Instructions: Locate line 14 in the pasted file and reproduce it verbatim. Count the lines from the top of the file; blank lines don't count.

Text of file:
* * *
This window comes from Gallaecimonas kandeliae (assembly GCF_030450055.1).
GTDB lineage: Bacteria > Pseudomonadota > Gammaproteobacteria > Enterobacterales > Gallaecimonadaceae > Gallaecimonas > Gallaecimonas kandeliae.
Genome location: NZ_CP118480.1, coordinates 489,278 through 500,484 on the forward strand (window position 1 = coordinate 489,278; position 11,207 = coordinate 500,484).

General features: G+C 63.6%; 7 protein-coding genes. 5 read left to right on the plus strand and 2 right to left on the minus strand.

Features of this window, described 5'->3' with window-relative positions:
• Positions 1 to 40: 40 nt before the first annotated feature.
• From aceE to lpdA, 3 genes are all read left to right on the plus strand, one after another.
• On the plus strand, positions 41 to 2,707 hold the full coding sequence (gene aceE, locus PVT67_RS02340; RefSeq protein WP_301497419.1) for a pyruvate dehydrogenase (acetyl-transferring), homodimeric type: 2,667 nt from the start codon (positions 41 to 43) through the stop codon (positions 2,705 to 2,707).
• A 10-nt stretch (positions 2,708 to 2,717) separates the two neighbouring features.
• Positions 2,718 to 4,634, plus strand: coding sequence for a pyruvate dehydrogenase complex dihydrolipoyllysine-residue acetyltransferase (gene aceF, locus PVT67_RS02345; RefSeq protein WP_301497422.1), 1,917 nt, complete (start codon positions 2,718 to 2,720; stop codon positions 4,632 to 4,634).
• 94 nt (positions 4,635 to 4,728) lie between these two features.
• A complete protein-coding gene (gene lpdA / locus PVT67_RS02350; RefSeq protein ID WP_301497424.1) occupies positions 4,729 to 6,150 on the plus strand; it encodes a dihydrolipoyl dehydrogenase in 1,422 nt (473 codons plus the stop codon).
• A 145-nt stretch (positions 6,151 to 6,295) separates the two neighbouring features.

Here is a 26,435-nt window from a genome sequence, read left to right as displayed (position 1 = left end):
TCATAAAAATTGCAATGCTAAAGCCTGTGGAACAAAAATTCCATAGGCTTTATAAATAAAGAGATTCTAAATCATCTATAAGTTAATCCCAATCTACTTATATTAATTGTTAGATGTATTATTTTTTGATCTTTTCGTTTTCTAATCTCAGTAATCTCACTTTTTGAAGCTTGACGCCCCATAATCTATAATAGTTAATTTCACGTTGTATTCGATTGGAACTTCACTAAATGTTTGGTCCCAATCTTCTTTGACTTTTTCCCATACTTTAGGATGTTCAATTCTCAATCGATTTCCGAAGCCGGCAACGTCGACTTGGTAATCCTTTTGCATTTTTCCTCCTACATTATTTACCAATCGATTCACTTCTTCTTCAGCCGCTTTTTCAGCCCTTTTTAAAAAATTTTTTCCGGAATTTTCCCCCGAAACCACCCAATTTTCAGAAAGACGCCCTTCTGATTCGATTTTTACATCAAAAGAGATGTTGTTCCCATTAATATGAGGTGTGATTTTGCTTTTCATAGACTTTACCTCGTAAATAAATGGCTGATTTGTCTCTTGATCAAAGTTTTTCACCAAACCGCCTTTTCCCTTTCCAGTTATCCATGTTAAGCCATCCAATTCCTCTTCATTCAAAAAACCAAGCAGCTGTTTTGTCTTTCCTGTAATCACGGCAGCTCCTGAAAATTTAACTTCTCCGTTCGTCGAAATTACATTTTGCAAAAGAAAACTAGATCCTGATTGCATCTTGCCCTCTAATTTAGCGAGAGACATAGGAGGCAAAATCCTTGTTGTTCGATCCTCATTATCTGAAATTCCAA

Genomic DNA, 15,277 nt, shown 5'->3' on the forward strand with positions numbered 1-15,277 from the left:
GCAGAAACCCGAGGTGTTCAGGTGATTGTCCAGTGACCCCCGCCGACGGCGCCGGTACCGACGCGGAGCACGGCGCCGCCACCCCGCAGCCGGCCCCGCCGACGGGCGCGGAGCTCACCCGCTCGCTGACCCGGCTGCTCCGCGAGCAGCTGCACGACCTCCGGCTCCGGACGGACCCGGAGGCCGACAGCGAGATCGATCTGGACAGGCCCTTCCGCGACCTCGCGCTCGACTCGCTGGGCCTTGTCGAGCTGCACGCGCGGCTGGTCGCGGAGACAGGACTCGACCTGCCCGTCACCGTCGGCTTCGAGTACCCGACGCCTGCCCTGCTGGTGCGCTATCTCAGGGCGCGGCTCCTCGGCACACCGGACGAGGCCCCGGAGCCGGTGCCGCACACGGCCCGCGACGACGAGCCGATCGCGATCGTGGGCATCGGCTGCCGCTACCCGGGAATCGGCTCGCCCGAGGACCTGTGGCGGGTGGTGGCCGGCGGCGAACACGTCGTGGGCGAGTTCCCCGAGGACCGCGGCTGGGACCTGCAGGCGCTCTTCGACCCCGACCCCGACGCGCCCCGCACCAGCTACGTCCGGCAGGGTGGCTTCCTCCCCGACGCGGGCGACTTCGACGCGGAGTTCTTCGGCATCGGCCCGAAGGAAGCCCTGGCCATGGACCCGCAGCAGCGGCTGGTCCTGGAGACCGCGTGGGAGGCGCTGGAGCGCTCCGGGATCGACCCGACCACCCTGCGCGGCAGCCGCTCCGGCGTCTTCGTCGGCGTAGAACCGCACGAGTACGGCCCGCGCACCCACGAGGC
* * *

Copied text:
Here is a 26,435-nt window from a genome sequence, read left to right as displayed (position 1 = left end):